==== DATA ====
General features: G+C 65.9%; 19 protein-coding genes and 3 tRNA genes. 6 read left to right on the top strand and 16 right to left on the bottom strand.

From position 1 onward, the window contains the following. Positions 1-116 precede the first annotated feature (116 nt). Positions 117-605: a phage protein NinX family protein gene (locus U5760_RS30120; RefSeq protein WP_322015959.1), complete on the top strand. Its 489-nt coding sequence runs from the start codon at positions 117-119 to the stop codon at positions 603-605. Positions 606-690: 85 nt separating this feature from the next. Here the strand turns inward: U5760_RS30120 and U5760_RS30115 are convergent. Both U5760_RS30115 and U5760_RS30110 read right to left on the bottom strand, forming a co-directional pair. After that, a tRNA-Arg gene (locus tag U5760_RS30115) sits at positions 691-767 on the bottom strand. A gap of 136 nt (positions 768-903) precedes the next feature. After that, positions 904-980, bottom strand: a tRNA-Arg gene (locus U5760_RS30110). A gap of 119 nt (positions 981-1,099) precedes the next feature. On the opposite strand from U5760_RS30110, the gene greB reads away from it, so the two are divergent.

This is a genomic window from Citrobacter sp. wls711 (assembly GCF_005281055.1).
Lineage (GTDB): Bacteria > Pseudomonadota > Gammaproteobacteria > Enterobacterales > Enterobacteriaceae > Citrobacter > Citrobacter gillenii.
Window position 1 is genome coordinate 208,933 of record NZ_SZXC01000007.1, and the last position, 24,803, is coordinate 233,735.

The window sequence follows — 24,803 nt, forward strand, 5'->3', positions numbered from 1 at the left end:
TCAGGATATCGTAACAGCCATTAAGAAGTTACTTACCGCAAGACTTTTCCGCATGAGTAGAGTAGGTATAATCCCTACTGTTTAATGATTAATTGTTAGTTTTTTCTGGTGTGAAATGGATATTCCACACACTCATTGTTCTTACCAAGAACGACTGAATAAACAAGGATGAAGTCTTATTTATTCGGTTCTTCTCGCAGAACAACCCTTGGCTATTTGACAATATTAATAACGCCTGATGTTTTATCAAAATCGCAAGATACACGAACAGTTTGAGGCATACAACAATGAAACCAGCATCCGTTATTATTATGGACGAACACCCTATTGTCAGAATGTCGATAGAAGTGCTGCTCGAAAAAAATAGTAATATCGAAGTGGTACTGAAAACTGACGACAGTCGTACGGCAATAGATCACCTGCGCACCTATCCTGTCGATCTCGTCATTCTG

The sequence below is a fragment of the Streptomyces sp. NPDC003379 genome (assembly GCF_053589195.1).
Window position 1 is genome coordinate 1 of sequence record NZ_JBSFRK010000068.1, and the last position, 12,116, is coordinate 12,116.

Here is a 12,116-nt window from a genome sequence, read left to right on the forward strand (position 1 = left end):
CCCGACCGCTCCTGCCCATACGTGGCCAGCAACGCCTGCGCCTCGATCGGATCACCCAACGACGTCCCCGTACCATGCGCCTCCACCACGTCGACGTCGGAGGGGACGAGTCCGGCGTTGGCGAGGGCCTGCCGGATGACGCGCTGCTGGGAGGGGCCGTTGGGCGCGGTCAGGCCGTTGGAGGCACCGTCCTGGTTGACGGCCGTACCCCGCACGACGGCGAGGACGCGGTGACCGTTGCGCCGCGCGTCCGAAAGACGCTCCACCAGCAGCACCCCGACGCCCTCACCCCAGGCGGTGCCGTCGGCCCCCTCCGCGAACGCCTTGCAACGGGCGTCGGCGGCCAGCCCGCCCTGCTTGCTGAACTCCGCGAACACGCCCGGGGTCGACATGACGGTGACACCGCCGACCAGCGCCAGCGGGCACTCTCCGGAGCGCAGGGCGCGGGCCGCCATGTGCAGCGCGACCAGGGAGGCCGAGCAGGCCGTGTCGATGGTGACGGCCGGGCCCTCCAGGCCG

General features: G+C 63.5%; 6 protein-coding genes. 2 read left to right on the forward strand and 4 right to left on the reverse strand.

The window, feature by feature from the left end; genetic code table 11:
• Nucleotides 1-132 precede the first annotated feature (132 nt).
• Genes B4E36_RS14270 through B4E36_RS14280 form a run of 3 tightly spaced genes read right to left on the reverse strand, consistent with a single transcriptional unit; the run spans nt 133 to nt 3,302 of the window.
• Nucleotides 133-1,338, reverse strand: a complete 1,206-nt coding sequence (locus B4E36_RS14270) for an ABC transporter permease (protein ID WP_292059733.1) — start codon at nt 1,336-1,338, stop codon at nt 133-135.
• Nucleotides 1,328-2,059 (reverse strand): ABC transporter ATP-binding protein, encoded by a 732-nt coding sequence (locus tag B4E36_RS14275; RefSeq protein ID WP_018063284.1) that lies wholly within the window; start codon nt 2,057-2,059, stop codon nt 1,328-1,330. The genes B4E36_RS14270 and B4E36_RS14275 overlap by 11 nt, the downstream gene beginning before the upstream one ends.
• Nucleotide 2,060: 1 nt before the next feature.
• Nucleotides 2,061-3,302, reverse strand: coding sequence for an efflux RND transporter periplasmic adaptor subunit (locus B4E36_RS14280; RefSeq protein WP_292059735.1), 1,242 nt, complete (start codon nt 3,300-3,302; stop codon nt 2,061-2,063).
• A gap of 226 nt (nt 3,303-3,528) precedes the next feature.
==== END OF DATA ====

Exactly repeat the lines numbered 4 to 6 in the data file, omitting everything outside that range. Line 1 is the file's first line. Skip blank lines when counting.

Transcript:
Lineage (GTDB): Bacteria > Pseudomonadota > Gammaproteobacteria > Enterobacterales > Enterobacteriaceae > Citrobacter > Citrobacter gillenii.
Window position 1 is genome coordinate 208,933 of record NZ_SZXC01000007.1, and the last position, 24,803, is coordinate 233,735.

The window sequence follows — 24,803 nt, forward strand, 5'->3', positions numbered from 1 at the left end: